Many things. We have many medicines and approaches to managing pain. The best approach for you will depend on the type of pain you have and its severity. There is no "one size fits all" approach to pain management. You need to discuss the type of pain and severity of it with your physician. Read more...
Be active. The most important thing you can do is to be as active as you can! use the little breathing exercise tool (voldyne) they gave as often as you can, take your pain medicine as prescribed and be active. You should feel much better after a couple weeks and fully recovered after 4-6 weeks. If you are still having pain beyond that, you need to see your doctor to determine if there is something wrong! Read more...

What is the rate of recurrence after successful lung cancer surgery?

Depends on stage. Recurrence rates are dependent on the stage of lung cancer that a patient is having surgery for. Stage i lung cancer has low recurrence rates, stage ii less than iii and iii the highest. Most recurrences happen in the first 3 years after surgery. Therefore a patient should be in a radiographic surveillance program after surgery. A tumor found after 5 years is probably a brand new lung cancer. Read more...
Too high. For comfort! rates apply to groups. Even 1 node positive drops the cure rate below 50-60%. The finer you select for smaller lesions and squamous histology, the rate may be as high as 80%. We have worked to select the best treatment and better treatment ffor years, but the ace of progress is slow. This is why we urge never starting to smoke, and stopping now if you do. Read more...

Is it a bad idea for me to put off my lung cancer surgery for 6 weeks?

Depends on the stage. Earlier lung cancers that don't require concurrent chemotherap and/or radiotherapy, 6 weeks is ok. Though you would not want to wait 3 months or more. More advanced stages of lung cancer that require chemotherapy and/or radiation, often it is a good idea to move along with therapy. Read more...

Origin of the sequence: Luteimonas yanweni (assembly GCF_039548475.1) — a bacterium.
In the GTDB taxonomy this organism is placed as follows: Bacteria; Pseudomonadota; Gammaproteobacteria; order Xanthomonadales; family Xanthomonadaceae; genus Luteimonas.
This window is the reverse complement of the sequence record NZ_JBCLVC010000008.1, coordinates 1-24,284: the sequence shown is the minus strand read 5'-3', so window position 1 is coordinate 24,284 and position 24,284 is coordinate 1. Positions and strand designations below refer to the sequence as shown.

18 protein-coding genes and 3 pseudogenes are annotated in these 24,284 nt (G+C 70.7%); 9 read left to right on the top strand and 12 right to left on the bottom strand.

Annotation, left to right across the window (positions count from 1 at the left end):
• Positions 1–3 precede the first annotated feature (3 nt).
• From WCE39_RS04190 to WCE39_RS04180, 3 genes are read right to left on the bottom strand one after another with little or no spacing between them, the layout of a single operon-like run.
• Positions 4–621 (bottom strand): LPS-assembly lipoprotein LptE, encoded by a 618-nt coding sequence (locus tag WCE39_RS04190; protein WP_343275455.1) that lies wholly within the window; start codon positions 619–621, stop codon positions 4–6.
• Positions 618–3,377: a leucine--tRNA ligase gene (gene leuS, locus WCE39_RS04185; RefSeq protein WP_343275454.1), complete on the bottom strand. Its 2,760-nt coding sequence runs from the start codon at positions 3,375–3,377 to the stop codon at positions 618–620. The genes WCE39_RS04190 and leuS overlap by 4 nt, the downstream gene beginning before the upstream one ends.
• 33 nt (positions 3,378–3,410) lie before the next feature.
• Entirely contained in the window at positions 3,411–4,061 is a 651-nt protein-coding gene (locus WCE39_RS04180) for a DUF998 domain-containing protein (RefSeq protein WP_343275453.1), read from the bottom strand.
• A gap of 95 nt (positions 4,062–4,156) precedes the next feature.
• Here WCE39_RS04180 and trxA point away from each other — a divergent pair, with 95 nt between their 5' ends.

Does it make... The difference between cure and failure to wait 6 weeks? Probably no. Cn the confined to cancer spread to nodes or somewhere else, perhaps. Fear of the procedure, surviving it, and desire to do something fun can fuel this idea. Is it yours, your partner's, your kids, friends? Lung cancer is not a gentle or considerate monster. Have a great reason for delay or get it over. Read more...

Does lung cancer surgery stimulate the remaining cancer cells to grow faster?

No. The purpose of th surgery is to remove all the cancer. The myth that "the air causes it to grow" is false. The truth is cancer cells grow very well with or without surgery if they are hiding in nodes or far off places. This the proof that additional chemotherapy works in more advanced stage, and perhaps of some help in stage ii (+hilar nodes). Read more...
No. Unfortunately, there is a mistaken belief that surgery actually causes lung cancer to grow. This "old wives tale" has scared patients from getting early treatment. Please, if you are lucky enough to have your lung cancer discovered early and are a surgical candidate then have your surgery. Surgery will not cause your lung cancer to grow faster. Read more...